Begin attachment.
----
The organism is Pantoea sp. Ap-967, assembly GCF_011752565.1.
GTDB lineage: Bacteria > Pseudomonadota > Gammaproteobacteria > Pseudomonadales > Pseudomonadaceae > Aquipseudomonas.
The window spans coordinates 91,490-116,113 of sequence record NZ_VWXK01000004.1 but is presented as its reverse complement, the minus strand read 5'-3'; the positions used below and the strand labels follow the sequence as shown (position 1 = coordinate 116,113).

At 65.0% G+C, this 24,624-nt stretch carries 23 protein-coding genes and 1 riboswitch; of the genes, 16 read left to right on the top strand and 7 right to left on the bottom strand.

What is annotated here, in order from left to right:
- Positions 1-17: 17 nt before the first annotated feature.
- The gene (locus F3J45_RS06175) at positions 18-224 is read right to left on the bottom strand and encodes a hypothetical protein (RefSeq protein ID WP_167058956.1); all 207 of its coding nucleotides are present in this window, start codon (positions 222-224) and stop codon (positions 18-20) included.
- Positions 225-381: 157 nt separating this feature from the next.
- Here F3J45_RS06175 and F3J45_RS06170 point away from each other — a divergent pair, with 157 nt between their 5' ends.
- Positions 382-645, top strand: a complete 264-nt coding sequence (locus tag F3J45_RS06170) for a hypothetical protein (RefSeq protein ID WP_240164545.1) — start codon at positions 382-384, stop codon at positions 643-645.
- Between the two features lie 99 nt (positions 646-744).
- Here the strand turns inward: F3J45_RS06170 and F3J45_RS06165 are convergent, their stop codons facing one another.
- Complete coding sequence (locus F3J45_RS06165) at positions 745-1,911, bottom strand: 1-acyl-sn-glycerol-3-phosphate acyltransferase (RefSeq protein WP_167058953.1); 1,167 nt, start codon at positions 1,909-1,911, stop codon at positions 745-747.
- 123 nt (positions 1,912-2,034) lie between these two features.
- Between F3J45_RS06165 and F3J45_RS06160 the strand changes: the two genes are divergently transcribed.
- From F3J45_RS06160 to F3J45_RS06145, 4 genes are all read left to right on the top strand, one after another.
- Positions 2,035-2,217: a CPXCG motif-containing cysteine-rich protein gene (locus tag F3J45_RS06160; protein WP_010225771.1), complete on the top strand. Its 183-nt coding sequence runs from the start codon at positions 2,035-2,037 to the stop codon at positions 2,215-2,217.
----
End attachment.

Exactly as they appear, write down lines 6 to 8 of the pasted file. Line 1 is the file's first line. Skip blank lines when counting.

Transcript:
- Positions 1-17: 17 nt before the first annotated feature.
- The gene (locus F3J45_RS06175) at positions 18-224 is read right to left on the bottom strand and encodes a hypothetical protein (RefSeq protein ID WP_167058956.1); all 207 of its coding nucleotides are present in this window, start codon (positions 222-224) and stop codon (positions 18-20) included.
- Positions 225-381: 157 nt separating this feature from the next.